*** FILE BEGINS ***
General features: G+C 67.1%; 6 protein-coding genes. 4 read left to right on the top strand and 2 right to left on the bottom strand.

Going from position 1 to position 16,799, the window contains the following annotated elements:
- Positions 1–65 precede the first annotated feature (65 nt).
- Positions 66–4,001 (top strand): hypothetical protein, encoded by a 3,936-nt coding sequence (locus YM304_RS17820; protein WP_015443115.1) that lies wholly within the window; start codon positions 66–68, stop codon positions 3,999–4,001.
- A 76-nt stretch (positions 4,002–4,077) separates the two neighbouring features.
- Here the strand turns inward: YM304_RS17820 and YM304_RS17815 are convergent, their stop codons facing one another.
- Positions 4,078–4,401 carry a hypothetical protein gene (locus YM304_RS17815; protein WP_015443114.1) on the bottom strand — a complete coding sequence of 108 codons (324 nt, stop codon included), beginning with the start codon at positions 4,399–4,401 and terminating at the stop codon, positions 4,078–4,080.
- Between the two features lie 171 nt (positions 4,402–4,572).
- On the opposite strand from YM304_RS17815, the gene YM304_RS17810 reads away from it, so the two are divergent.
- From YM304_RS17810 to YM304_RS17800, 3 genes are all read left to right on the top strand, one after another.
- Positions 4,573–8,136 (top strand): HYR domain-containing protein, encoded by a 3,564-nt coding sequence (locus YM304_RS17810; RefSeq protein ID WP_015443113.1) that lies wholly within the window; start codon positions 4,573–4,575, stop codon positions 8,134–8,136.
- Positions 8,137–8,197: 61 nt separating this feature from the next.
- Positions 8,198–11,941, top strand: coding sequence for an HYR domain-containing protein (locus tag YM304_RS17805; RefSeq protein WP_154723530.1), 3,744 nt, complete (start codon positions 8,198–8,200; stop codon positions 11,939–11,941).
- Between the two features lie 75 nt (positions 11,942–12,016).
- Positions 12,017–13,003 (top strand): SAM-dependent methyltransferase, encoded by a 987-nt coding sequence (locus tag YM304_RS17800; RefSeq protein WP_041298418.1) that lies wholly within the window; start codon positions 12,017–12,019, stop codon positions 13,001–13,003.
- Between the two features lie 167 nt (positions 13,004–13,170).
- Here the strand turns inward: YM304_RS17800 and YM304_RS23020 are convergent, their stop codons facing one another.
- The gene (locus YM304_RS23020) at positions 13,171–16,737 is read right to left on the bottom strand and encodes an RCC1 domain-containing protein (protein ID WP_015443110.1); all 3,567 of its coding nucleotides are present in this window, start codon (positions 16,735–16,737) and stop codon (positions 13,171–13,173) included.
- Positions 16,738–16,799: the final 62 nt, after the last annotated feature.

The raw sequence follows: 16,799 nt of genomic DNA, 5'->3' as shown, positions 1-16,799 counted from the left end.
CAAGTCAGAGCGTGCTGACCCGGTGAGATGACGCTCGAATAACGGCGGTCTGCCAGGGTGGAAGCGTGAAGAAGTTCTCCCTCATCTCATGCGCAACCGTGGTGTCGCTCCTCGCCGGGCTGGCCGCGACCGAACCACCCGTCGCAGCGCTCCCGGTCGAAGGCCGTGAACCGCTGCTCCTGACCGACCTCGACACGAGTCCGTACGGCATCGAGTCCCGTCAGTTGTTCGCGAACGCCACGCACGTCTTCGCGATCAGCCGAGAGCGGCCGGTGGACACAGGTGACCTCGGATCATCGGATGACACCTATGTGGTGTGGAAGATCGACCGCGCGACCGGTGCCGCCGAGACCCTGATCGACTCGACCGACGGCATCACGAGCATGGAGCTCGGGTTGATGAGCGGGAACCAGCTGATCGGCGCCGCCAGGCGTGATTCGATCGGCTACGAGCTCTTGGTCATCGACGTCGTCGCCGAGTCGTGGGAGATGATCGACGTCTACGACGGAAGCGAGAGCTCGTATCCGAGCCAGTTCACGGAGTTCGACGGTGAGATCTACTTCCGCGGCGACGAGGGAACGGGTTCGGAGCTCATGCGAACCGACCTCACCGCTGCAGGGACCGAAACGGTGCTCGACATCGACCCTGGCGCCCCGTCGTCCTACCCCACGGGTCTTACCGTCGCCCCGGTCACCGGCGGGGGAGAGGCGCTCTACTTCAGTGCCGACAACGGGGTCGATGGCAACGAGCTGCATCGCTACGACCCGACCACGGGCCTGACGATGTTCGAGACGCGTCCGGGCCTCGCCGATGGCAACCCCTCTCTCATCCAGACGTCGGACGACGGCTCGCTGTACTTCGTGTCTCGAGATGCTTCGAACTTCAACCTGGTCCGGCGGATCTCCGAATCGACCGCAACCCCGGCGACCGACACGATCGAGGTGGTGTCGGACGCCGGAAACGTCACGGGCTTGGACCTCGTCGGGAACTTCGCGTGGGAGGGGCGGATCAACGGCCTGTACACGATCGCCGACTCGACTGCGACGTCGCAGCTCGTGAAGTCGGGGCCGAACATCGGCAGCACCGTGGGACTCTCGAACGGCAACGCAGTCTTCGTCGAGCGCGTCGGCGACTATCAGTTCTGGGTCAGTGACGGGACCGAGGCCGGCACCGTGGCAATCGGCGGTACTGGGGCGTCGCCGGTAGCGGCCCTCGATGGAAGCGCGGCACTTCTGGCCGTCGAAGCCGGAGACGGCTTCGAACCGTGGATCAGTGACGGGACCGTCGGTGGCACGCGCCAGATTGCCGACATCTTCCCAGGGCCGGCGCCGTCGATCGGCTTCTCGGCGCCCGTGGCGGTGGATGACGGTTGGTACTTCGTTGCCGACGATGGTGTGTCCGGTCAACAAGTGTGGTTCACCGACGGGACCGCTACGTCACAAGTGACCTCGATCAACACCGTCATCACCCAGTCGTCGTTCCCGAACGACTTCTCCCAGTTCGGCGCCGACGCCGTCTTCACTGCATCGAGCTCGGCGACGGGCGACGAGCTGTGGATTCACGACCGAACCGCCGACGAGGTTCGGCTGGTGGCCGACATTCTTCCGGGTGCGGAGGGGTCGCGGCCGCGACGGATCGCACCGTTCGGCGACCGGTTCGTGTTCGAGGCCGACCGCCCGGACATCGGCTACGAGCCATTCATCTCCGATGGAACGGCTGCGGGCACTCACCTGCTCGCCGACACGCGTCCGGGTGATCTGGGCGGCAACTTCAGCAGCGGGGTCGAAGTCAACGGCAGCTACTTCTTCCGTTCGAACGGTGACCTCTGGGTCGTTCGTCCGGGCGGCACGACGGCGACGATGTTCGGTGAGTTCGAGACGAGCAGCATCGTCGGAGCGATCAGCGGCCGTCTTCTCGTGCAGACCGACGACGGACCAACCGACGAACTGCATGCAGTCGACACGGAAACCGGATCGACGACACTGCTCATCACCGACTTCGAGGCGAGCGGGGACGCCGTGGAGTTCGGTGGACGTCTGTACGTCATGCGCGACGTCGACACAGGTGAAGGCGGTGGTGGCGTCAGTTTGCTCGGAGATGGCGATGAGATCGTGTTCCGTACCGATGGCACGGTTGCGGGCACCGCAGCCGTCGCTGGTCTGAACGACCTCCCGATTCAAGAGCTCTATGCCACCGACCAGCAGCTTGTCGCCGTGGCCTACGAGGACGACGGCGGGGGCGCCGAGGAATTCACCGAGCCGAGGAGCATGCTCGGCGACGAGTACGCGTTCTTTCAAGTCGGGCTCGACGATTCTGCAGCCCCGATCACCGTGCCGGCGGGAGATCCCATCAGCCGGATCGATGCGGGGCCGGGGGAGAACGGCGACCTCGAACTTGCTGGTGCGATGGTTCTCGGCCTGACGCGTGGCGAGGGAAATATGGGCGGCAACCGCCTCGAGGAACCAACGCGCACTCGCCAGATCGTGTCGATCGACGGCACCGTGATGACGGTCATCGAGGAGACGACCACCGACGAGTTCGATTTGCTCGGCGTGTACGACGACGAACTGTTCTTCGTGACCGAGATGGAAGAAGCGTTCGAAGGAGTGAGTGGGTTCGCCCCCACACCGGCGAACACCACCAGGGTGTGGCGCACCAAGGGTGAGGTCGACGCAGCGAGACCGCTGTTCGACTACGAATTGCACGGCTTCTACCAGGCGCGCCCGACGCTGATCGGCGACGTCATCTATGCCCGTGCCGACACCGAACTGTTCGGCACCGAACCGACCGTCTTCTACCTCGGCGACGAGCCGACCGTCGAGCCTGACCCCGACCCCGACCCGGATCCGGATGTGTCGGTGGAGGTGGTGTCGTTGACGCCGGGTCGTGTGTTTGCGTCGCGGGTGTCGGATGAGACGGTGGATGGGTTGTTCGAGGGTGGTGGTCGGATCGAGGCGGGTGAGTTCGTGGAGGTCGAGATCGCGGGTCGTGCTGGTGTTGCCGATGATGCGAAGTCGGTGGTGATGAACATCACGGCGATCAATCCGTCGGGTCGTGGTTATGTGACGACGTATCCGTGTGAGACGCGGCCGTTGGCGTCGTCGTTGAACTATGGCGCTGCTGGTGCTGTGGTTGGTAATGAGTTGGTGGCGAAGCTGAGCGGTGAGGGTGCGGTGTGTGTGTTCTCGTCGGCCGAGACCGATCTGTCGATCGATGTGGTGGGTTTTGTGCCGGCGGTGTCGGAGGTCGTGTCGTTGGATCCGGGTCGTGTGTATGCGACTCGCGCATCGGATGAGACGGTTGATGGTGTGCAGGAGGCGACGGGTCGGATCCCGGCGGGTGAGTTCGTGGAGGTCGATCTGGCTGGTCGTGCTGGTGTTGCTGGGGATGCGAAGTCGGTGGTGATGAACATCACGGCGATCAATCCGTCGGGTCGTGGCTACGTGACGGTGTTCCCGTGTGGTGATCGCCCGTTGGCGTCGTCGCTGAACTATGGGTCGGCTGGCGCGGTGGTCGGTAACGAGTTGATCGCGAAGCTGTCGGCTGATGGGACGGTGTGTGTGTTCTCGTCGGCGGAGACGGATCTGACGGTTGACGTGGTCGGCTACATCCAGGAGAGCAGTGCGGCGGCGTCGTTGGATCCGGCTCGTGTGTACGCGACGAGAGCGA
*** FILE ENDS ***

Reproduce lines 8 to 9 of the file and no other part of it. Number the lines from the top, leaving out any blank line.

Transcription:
- Between the two features lie 171 nt (positions 4,402–4,572).
- On the opposite strand from YM304_RS17815, the gene YM304_RS17810 reads away from it, so the two are divergent.